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There's an old saw that goes something like this: The definition of news is what went wrong yesterday. It's largely true, and in a healthy society, it probably has to be. It's why we journalists spend time shining lights on this country's faults and failures, its discontents, disappointments and injustices. The supply is bountiful, at times giving the appearance of being an infinitely renewable resource.

But every once in a while, it's not such a bad idea to stop enumerating the defects of each tree, and to just stand back and take in the whole forest. Look how much it's grown.

This great experiment in nationhood that we've been running since 1867 is not without flaws. On this benighted earth, what is? But compared to the rest of the world, and the march of folly that is so much of human history, our country is a marvel.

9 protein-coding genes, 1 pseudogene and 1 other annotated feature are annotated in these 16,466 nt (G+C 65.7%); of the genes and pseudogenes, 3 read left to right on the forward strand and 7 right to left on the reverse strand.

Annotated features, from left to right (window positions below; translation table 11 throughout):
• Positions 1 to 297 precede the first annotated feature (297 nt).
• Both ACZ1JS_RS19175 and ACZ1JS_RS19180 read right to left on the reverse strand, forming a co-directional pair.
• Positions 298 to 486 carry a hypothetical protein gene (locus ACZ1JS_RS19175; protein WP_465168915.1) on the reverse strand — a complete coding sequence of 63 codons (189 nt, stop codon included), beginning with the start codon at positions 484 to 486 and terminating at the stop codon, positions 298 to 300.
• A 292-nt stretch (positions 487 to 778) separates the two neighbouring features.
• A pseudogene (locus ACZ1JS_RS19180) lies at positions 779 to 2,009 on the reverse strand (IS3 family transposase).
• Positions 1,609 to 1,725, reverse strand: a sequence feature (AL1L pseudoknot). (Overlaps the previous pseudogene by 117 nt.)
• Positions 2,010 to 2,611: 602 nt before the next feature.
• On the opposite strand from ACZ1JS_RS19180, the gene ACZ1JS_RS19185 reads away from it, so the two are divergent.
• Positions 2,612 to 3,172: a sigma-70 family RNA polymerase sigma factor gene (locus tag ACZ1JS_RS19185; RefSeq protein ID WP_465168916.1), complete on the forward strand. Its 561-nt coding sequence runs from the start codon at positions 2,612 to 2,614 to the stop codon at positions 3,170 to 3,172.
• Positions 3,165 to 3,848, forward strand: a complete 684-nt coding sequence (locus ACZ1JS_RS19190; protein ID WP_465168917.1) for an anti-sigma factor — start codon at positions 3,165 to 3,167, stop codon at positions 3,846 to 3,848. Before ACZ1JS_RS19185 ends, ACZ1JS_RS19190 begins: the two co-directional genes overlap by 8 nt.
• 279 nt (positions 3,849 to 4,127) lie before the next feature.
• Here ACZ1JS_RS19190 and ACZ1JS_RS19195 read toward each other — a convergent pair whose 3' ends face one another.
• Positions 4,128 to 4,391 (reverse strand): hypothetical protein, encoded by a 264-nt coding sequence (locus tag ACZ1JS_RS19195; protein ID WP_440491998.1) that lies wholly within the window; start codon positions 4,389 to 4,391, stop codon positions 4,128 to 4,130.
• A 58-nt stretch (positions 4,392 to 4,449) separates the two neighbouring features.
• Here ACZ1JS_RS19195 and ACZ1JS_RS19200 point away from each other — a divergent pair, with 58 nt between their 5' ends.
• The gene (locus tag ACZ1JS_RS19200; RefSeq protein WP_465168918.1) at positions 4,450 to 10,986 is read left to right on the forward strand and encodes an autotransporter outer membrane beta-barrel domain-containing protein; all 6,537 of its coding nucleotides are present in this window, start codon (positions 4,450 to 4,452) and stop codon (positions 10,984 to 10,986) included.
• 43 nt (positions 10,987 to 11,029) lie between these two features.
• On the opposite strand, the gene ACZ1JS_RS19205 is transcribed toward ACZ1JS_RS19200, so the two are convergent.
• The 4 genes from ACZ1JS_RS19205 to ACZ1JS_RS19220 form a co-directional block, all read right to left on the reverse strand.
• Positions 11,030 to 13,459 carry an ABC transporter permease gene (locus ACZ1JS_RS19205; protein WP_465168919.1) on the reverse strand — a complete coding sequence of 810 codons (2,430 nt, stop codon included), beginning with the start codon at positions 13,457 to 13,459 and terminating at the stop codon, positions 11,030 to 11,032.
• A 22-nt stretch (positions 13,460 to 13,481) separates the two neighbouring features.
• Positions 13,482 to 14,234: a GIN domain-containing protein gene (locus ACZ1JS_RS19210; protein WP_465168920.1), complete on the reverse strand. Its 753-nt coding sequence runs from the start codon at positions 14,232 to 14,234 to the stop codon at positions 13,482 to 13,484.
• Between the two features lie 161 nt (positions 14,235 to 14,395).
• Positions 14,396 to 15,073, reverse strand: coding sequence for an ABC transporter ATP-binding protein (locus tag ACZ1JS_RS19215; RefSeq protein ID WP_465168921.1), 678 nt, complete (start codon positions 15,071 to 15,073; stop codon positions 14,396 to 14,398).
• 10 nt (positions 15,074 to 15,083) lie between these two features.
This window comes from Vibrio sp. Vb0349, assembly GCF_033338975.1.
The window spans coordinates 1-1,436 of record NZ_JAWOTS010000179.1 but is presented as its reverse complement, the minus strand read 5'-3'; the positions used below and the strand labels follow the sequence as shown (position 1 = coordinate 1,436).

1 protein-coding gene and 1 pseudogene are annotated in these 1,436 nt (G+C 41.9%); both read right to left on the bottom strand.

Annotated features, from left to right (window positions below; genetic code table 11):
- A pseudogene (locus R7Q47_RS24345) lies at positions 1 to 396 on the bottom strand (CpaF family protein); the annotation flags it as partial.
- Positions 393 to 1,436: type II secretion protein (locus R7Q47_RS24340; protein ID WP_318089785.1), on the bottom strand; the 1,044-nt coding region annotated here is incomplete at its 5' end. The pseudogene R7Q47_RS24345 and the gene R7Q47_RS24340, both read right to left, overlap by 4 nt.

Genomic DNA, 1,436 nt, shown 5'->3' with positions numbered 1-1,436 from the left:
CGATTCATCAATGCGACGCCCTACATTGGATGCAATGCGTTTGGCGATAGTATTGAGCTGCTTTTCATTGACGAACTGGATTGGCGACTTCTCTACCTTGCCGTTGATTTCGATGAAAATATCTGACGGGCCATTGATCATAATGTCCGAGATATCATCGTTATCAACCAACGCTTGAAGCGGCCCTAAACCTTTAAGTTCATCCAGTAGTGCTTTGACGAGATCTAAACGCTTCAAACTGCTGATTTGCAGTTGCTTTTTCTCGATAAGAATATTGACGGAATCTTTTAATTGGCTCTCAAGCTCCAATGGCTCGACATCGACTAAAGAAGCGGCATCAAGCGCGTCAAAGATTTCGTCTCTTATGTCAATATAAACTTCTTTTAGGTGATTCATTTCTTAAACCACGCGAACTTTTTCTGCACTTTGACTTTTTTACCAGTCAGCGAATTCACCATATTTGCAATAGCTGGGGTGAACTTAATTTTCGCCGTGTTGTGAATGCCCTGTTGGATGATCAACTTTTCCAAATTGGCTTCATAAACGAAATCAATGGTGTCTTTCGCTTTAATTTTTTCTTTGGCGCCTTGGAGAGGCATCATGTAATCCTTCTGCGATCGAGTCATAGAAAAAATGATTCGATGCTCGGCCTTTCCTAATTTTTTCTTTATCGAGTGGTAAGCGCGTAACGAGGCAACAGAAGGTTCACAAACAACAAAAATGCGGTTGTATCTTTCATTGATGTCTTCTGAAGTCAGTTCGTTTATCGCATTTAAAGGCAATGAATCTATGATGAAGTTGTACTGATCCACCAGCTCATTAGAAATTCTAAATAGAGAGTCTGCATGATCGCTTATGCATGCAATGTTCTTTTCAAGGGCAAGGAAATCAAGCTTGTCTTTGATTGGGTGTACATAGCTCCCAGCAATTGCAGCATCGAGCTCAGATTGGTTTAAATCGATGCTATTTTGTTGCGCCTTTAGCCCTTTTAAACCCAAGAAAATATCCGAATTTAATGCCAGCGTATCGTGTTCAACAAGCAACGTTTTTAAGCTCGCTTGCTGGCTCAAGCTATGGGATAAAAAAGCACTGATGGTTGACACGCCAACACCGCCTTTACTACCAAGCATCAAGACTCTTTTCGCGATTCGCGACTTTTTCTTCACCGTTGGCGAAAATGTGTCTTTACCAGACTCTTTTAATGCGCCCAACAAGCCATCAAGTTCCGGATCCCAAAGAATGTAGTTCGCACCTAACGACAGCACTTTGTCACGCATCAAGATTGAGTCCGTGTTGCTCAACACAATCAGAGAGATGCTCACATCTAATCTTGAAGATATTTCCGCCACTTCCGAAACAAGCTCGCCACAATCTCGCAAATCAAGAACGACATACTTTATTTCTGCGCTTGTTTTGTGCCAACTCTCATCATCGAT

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Canada has a leading claim to being, all things considered, relatively speaking, and with all apologies for such an outburst of immodesty, the most successful country on the planet, and the best place to be an average citizen, anywhere, ever. Our level of peace, order, good government, prosperity, liberty and justice isn't perfect. But there's no place where it's less imperfect.

The French version of O Canada describes our history as "une épopée des plus brillants exploits" – an epic of the most brilliant exploits. It sounds too grandiose, like it was pulled from the national song of a banana republic. But in the case of Canada, those words written nearly a century and a half ago have turned out to be true. Our brilliant exploit is avoiding all number of disastrous potential futures, and all the wonderful things made possible as a result.

For example, Canada could easily have been Ireland, or more particularly Northern Ireland. In the 1860s, Canada and Ireland were both colonies seeking self-government. Both were also wracked by seemingly unbridgeable ethnic and religious divisions that threatened to break into violence and tear the country apart.